A powerful and rare storm is set to hit the eastern Mediterranean this weekend.
The hybrid storm, often called a "Medicane" (Mediterranean + hurricane) has features similar to hurricanes and typhoons.
According to a study published in 2011, only about 1-2 "Medicanes" occur per year. These powerful storms usually happen during the months of September and October, when sea surface temperatures in the Mediterranean are still quite warm, although they can occur at any time of year.
The current storm triggered flash flooding across Tunisia and Libya over the past few days before moving north over the Mediterranean towards Europe.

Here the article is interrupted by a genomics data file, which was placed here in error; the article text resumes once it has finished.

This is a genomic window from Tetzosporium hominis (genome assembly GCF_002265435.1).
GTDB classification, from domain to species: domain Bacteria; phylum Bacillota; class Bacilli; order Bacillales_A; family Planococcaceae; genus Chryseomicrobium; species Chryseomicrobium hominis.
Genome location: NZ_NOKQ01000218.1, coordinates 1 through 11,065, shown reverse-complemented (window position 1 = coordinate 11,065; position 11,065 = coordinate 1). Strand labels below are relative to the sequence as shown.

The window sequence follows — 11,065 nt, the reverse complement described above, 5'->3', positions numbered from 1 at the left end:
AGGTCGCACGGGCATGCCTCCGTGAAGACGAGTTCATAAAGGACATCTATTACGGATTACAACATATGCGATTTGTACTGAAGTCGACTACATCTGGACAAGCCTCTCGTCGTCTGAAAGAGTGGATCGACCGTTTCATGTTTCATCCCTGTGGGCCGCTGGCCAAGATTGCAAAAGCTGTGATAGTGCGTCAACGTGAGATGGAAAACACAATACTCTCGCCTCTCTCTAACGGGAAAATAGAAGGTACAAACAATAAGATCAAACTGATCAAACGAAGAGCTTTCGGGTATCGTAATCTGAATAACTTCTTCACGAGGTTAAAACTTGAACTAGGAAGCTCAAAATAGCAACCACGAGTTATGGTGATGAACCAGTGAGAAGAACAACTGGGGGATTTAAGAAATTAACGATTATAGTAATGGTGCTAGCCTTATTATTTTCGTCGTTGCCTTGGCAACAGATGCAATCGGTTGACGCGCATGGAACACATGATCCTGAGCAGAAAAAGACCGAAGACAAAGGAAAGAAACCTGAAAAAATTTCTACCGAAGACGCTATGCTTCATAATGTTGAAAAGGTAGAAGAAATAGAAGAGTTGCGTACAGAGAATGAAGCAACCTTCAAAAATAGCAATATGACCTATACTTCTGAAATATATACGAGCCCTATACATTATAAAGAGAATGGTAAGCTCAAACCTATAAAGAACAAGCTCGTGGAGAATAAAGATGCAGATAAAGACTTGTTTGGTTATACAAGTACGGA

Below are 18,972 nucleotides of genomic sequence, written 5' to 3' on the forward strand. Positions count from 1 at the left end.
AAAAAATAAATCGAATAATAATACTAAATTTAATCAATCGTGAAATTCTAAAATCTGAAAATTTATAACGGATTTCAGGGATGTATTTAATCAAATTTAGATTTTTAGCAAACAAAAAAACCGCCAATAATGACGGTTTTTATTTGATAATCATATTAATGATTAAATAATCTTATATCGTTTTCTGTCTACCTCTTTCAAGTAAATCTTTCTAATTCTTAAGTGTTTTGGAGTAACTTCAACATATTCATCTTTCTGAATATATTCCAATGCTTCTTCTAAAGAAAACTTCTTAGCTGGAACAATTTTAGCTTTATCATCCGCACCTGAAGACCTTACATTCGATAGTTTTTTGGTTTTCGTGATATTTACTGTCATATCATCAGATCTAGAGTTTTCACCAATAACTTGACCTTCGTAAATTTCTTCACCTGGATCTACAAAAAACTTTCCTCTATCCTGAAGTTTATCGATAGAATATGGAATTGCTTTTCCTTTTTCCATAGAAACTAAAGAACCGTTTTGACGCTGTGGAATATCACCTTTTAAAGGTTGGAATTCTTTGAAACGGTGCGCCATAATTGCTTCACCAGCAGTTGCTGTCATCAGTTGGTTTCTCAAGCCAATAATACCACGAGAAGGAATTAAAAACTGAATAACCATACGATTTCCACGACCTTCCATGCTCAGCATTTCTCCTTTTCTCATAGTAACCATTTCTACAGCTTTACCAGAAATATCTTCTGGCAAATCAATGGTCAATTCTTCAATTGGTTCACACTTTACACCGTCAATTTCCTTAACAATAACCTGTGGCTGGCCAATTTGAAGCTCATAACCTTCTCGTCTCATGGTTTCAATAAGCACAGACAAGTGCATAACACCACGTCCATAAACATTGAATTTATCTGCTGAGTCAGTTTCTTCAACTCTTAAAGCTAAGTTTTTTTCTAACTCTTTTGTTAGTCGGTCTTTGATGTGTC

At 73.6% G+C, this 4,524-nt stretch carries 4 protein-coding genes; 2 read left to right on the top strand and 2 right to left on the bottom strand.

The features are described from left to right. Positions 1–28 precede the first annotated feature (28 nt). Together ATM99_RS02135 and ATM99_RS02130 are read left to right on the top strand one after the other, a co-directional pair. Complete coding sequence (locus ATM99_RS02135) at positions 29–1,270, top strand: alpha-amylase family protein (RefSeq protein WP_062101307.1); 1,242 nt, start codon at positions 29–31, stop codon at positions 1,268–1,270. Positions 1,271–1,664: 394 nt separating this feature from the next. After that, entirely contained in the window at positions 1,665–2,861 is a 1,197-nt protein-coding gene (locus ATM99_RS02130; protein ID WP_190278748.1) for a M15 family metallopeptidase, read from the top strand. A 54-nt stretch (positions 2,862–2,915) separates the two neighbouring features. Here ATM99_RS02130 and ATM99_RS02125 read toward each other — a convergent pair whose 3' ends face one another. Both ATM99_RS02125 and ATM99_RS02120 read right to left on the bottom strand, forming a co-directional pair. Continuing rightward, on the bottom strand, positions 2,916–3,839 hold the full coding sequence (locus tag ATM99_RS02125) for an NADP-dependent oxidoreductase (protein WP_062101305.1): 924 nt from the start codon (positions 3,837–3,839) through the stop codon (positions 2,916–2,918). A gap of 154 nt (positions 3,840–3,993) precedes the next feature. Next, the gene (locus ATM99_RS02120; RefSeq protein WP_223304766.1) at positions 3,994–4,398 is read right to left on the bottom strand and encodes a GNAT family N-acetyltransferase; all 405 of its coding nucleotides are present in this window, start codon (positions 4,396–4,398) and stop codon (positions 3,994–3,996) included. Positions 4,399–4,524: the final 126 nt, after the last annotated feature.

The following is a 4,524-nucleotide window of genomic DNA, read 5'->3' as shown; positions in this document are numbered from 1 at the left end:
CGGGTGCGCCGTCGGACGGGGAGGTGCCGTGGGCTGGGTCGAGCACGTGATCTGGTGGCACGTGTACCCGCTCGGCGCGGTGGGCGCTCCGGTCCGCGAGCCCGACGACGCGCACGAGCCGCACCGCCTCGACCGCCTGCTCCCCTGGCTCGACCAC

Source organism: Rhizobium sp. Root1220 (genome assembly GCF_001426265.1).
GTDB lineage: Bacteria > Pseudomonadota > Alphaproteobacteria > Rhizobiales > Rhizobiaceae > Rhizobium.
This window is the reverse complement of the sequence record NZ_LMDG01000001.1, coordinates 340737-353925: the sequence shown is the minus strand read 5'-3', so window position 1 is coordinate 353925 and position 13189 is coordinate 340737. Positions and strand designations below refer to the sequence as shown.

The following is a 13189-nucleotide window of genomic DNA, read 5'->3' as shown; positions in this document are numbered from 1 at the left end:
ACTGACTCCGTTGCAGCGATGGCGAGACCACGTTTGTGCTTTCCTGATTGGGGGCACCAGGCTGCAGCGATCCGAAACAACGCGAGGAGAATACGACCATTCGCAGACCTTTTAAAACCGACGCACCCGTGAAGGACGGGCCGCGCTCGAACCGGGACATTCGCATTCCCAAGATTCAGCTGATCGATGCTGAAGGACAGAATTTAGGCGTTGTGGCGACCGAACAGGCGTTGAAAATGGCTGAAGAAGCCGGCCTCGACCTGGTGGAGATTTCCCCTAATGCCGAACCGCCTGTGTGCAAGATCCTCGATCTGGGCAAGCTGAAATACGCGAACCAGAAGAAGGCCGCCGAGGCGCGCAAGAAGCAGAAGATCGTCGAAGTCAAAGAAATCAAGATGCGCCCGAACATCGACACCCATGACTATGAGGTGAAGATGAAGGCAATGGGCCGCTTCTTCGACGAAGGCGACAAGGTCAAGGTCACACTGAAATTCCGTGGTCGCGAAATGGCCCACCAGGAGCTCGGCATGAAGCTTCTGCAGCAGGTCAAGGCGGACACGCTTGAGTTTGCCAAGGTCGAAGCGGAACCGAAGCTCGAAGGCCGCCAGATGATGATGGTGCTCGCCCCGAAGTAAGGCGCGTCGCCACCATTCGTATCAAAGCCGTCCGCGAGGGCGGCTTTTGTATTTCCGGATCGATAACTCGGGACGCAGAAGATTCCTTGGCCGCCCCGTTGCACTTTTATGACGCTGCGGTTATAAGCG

Over the sea, the storm is likely to pick up more tropical-like features normally associated with hurricanes, such as gale-force winds and even an eye in its center.
The system is expected to move slowly over the island of Crete and southern Greece on Saturday before picking up speed and heading into western Turkey on Sunday.
Areas of Greece and Turkey will be hit with heavy rains and very strong winds.
On Crete and other southern islands of Greece, as much as 4 to 6 inches (100 to 150 millimeters) of rain could fall, which could lead to flash flooding. Cities like Izmir, Turkey, and Kalamata, Greece, could see 2 to 3 inches (50 to 60 milllimeters).
Fortunately, the Medicane will likely get absorbed into the upper-level jet stream and will not linger over southeastern Europe, which will limit the amount of flooding from the storm.
Recent major systems such as hurricanes Harvey and Florence produced catastrophic flooding because of their slow-moving nature.